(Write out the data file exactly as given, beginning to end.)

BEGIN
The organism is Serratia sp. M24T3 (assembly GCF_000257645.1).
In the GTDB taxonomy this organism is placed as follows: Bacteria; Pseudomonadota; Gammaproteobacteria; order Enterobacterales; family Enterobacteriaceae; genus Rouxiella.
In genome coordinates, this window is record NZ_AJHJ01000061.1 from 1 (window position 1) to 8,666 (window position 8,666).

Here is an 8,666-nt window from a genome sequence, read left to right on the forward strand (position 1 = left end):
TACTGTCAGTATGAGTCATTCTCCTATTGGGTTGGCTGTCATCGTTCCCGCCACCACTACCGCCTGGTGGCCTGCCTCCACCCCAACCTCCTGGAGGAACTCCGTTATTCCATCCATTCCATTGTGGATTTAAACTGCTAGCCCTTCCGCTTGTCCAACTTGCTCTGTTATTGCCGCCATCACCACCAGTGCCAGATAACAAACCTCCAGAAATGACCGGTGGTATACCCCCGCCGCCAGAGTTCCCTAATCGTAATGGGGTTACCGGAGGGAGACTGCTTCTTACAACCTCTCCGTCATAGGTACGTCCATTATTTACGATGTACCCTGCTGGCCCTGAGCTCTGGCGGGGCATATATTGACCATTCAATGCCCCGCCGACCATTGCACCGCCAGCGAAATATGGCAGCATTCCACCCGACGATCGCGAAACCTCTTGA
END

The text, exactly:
The organism is Serratia sp. M24T3 (assembly GCF_000257645.1).
In the GTDB taxonomy this organism is placed as follows: Bacteria; Pseudomonadota; Gammaproteobacteria; order Enterobacterales; family Enterobacteriaceae; genus Rouxiella.
In genome coordinates, this window is record NZ_AJHJ01000061.1 from 1 (window position 1) to 8,666 (window position 8,666).

Here is an 8,666-nt window from a genome sequence, read left to right on the forward strand (position 1 = left end):
TACTGTCAGTATGAGTCATTCTCCTATTGGGTTGGCTGTCATCGTTCCCGCCACCACTACCGCCTGGTGGCCTGCCTCCACCCCAACCTCCTGGAGGAACTCCGTTATTCCATCCATTCCATTGTGGATTTAAACTGCTAGCCCTTCCGCTTGTCCAACTTGCTCTGTTATTGCCGCCATCACCACCAGTGCCAGATAACAAACCTCCAGAAATGACCGGTGGTATACCCCCGCCGCCAGAGTTCCCTAATCGTAATGGGGTTACCGGAGGGAGACTGCTTCTTACAACCTCTCCGTCATAGGTACGTCCATTATTTACGATGTACCCTGCTGGCCCTGAGCTCTGGCGGGGCATATATTGACCATTCAATGCCCCGCCGACCATTGCACCGCCAGCGAAATATGGCAGCATTCCACCCGACGATCGCGAAACCTCTTGA